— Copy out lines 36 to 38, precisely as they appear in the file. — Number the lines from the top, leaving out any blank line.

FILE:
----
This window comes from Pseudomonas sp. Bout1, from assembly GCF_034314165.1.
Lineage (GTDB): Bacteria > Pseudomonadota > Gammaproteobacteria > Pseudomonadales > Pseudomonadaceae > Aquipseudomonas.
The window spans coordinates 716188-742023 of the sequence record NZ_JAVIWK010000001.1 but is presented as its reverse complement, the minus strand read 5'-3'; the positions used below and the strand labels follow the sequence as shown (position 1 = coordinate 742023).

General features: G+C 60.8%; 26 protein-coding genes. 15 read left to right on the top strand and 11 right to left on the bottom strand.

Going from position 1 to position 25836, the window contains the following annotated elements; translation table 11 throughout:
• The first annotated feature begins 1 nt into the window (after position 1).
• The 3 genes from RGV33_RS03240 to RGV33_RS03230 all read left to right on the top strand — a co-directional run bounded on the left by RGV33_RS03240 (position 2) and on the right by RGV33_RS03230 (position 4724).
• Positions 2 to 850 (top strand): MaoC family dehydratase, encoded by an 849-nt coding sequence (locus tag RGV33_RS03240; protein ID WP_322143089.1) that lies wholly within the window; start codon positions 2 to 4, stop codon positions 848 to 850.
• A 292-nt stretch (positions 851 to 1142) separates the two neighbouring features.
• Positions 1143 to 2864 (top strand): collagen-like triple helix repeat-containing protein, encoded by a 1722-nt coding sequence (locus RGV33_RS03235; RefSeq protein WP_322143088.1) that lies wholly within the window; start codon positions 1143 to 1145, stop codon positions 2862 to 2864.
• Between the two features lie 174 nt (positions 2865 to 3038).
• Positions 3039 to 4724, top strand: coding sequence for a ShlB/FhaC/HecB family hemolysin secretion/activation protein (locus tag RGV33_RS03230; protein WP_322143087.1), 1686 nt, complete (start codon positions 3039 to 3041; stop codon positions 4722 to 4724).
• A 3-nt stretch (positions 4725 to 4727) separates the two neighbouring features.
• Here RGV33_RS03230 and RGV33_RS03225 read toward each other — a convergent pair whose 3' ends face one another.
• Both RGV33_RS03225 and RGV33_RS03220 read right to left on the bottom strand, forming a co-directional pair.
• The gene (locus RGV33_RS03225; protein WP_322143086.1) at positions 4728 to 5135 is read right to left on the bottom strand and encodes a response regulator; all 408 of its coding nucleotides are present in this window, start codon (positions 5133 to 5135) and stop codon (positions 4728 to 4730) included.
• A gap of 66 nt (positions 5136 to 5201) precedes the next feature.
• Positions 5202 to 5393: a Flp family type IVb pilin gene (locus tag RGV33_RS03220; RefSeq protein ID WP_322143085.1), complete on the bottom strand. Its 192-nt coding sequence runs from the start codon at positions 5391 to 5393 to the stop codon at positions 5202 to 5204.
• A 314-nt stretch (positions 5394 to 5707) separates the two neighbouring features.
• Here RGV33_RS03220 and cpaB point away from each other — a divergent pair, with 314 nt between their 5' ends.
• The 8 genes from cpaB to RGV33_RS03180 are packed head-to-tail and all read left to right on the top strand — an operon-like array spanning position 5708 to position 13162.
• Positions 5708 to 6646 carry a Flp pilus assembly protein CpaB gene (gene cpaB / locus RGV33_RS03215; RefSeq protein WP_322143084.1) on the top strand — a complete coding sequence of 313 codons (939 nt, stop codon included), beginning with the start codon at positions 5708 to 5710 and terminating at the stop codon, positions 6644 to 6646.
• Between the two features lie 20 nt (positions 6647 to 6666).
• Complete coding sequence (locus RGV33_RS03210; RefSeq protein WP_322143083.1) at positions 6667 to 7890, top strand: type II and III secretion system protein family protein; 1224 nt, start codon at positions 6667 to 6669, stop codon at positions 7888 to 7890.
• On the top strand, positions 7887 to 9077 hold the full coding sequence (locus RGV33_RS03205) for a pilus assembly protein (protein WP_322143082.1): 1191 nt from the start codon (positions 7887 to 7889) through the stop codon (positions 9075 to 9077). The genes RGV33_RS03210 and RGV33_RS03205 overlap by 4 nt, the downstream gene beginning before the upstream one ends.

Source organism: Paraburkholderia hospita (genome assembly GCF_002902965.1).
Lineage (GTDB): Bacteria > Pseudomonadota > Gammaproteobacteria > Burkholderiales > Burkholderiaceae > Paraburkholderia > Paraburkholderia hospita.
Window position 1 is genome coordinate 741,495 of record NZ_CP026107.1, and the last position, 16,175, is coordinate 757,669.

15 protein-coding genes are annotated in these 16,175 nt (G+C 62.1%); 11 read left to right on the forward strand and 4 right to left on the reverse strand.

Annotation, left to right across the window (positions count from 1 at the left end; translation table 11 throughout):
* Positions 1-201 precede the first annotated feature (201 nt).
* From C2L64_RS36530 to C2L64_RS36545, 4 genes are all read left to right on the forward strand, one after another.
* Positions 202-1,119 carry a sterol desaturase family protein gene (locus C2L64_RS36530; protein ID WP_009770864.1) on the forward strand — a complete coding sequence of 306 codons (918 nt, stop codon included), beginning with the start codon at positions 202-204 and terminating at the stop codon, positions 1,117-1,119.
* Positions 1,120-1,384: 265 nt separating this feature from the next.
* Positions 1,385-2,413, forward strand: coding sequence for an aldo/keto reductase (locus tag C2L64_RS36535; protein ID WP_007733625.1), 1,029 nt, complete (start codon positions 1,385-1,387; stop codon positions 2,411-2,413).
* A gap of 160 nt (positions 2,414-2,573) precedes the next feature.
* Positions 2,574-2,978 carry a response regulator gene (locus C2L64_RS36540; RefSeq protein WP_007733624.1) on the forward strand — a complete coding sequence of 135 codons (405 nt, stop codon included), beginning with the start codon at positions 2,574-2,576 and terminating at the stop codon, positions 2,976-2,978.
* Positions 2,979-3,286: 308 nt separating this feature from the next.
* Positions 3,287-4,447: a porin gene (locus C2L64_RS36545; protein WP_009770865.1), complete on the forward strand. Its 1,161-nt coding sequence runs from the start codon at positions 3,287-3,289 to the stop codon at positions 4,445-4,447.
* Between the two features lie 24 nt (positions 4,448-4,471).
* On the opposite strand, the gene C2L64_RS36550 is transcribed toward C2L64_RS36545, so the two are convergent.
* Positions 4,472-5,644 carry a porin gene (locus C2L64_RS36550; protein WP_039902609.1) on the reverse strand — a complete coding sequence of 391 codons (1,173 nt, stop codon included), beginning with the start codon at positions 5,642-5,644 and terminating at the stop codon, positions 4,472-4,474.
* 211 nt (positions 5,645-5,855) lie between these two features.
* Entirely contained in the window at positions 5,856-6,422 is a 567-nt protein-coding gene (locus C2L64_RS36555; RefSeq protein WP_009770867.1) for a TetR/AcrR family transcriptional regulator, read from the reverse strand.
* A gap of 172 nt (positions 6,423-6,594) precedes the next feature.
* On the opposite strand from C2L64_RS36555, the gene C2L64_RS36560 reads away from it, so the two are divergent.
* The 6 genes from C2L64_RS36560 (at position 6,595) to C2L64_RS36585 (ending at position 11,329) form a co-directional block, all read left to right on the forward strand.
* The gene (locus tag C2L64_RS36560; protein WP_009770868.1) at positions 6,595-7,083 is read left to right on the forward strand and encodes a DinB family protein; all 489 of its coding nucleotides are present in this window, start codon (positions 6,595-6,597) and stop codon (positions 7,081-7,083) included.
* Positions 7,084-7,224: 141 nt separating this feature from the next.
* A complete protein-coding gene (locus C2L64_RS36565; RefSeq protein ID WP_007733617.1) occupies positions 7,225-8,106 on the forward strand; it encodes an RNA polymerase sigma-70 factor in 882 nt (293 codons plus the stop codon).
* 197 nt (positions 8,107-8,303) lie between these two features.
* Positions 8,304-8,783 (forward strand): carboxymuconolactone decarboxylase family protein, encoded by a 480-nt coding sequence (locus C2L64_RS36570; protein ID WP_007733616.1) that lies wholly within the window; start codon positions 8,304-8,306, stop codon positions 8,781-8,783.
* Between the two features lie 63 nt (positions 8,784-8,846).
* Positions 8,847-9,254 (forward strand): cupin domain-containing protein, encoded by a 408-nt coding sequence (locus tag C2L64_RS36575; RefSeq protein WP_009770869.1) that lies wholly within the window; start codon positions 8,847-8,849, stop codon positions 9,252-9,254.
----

* A gap of 160 nt (positions 2,414-2,573) precedes the next feature.
* Positions 2,574-2,978 carry a response regulator gene (locus C2L64_RS36540; RefSeq protein WP_007733624.1) on the forward strand — a complete coding sequence of 135 codons (405 nt, stop codon included), beginning with the start codon at positions 2,574-2,576 and terminating at the stop codon, positions 2,976-2,978.
* Positions 2,979-3,286: 308 nt separating this feature from the next.